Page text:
Asia honours its local champions
ULAANBAATAR, 6 July, 2018 - Five local leaders from across Asia and the Pacific have been recognised for their inspirational work in driving disaster risk reduction in their communities.
They were presented with awards at an event last night organised by the Asian Local Leaders Forum for Disaster Resilience (ALL4DR) at the Asian Ministerial Conference for Disaster Risk Reduction.
ALL4DR was established at the 2016 AMCDRR in New Delhi as a collaboration between the United Nations Agency for Disaster Risk Reduction (UNISDR) and the Asian Disaster Reduction and Response Network (ADDRN), a civil society network of grass roots organisations from across Asia Pacific.
It promotes dialogue around DRR issues between national and local leaders, who include provincial chiefs, mayors, leaders from small and medium enterprises, civil society organizations, and citizen volunteers - particularly youth and women leaders.
“By bringing up the voices of local people we felt we could make an impact at national level. We want something like the Forbes top 100 of local leaders, to showcase the outstanding work they do in developing disaster resilience within their communities,” said Manu Gupta, representing the ADDRN.
Whitely Tasaruru, Chairman of the Nguna-Pele Marine and Land Protected Area Network in Vanuatu, was one of the award recipients. A lifetime environmentalist Whitely took a lead role in leading community efforts to recover in the wake of Cyclone Pam which devastated the Pacific island nation in 2015. He coordinated emergency relief efforts but also worked with local people to replant coral reefs and establish conservation areas.
“I didn’t realise it at the time, but what I was doing was ecosystem-based DRR,” explained Whitely. “People were suffering as they had lost their way of life and after the cyclone came drought. I helped to introduce new farming techniques for drought and salty land. Solutions lie with local people, local knowledge, local action and local and global partnership.”
Josephine Castillo from the Philippines, a founding leader of DAMPA - a federation of 235 community-based organisations across the Philippines - also received an award. She was recognised for her role following Typhoon Haiyan when she set up a consortium in Leyte, one of the worst affected provinces, to address women’s recovery and construction concerns. Josephine highlighted the importance of community action networks.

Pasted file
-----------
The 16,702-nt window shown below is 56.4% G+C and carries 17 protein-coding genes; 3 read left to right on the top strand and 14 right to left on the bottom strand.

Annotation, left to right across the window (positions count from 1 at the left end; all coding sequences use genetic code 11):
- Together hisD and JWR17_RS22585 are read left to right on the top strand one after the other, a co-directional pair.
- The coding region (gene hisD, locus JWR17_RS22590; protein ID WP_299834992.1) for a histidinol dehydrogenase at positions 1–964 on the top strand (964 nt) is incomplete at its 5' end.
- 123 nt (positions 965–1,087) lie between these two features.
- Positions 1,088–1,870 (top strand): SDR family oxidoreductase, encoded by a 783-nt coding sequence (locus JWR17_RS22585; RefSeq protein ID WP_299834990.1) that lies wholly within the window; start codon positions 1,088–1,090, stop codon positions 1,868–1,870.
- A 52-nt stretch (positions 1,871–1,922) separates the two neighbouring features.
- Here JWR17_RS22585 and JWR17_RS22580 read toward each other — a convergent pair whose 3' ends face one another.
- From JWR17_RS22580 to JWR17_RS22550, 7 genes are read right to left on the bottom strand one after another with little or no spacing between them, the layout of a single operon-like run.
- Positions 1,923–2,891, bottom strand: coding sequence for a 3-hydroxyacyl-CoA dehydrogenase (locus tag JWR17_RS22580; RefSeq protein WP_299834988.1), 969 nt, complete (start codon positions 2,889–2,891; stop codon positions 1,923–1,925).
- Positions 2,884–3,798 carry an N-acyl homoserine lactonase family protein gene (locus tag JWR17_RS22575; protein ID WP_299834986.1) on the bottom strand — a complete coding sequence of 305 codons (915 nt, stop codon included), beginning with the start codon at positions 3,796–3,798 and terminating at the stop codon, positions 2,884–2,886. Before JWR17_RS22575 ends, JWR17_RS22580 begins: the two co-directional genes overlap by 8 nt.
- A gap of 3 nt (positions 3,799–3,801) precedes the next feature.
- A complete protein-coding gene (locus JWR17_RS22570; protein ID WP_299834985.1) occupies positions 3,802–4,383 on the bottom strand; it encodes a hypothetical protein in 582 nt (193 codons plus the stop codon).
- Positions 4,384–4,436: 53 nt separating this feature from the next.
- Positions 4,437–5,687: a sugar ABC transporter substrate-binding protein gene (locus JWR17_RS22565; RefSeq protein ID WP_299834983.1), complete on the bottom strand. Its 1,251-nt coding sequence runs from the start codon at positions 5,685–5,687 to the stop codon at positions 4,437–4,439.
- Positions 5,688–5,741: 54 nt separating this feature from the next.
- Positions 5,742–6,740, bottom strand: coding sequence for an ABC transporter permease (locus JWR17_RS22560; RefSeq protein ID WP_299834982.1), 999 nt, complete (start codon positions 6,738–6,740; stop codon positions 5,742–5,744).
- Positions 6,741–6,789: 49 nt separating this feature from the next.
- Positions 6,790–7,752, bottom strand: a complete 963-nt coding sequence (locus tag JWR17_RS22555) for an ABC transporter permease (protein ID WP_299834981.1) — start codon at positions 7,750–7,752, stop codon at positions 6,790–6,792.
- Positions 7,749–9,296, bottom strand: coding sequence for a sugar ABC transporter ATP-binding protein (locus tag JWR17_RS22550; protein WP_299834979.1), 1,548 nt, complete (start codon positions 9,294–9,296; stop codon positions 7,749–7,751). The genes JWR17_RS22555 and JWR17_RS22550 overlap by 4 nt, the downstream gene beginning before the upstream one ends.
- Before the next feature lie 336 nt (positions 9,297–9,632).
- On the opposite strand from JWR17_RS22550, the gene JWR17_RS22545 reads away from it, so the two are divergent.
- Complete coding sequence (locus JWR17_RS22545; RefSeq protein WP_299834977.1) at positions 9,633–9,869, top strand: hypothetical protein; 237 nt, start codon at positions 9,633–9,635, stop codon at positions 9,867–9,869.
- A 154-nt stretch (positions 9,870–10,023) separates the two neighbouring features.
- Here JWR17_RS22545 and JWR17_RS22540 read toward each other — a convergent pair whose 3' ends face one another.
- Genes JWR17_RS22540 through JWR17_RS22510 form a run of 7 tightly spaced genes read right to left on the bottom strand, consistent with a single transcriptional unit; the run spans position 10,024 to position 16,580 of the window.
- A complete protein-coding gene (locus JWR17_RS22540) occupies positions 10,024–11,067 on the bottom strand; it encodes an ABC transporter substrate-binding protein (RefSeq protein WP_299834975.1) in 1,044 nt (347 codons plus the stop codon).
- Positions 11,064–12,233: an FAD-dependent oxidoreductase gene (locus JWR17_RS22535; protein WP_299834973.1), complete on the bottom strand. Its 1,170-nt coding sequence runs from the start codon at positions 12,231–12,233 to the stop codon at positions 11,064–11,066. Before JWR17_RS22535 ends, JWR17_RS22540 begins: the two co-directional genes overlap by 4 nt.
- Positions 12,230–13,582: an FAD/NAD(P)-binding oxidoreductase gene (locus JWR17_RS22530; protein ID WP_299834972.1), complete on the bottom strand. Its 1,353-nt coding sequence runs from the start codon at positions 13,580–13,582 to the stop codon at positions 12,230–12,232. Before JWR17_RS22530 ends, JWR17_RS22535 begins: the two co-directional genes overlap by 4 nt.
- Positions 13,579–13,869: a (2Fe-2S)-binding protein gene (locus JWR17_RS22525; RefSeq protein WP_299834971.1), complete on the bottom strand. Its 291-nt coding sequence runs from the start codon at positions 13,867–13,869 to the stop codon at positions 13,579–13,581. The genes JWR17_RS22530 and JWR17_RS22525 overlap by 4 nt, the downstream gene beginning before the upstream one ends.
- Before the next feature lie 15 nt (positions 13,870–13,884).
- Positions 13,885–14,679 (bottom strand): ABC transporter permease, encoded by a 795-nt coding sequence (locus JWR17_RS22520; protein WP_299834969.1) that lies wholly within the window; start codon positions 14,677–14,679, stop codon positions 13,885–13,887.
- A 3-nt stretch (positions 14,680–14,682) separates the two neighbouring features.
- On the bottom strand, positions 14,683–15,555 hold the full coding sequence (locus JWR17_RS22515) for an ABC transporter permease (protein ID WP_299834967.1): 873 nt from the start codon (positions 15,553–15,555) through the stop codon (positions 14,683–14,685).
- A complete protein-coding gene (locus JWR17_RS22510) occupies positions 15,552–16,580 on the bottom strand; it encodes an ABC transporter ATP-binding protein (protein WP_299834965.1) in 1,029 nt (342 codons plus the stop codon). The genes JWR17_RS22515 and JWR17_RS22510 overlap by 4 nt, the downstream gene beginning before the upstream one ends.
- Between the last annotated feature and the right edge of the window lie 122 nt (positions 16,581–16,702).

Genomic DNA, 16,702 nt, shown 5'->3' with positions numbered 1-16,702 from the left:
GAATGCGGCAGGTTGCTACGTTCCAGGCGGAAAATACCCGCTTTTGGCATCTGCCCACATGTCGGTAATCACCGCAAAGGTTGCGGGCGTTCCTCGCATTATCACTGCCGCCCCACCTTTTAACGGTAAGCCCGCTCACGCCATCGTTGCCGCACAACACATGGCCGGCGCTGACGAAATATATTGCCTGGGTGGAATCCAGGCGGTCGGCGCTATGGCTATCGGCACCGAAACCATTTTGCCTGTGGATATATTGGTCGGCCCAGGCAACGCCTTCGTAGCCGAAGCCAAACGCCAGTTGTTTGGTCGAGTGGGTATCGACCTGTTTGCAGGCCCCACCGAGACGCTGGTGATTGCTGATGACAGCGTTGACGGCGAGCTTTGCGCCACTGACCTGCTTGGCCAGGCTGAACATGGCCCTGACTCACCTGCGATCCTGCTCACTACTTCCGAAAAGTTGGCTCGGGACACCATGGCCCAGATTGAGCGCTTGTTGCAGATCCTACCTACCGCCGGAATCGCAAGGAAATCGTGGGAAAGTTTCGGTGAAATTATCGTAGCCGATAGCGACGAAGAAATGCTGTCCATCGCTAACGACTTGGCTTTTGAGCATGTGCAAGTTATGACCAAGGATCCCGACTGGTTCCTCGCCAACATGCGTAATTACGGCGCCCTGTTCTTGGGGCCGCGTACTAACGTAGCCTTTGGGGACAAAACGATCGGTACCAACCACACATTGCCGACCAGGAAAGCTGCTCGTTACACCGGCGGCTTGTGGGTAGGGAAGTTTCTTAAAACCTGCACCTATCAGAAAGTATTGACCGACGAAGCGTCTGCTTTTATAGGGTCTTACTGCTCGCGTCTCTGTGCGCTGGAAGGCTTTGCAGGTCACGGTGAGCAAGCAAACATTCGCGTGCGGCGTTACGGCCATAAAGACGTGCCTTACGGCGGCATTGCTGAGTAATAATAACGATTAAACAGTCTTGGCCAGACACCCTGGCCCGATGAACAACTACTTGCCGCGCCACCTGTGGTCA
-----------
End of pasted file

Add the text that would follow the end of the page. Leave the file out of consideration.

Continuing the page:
‘At the grass roots we can work on our own to reach success. We both learn from and teach our fellow leaders in the network, but it is also important that we have influence at the global level so we can advocate on issues and push policy dialogue”.
Deicy Wenas from Indonesia received an award for her work with deaf people. She initiated ‘The Voice of Silence’ programme a collaboration with Indonesia’s disaster management agency (BNPB) which has resulted in the needs of deaf people being included in national and local early warning and DRR plans. Deicy’s message at the event was clear.
“The needs of deaf people are largely taken for granted in DRR planning. Inclusiveness is not about picking up those left behind, everyone can be included in society despite their disabilities.”
Mayor Alfredo Arquillano from San Francisco in the Philippines also received an award. He was recognised for his work in empowering local fishing communities in Camotes Island by developing a unique risk management system that combines indigenous practices with modern technology.
Otgonbayar Baljin, from the Mongolian Red Cross Darkhan branch, was recognised for her role in establishing community groups that help Mongolia’s herder communities to construct winter shelters to protect their livestock from the harsh winters which reduce losses from starvation and exposure.
Speaking at the event Willem Rampangilei, Chief of the Ministry of the National Disaster Management Authority (BNPB), Indonesia, said: “Leadership at local level holds the key to successful DRR. Local authorities should put the well-being of their communities above all else, they need to serve as agents of change and work across hierarchies. We need to draw on traditional knowledge and local wisdom and recognise people wo live amongst us who take small steps that have a big impact”.
Promoting local leadership is integral to the 2030 Agenda for Sustainable Development, and a cornerstone of the Sendai Framework for Disaster Risk Reduction which takes an all of society approach to building disaster resilience.
“Local action is fundamental towards achieving target (e). of the Sendai Framework which is to substantially increase the number of countries with local and national DRR plans by 2020,” said Ms. Mami Mizutori, Special Representative for the Secretary-General for Disaster Risk Reduction.
“The commitment of these local leaders in the region in building disaster resilience at community-level is inspirational and deserves to be recognised and celebrated.”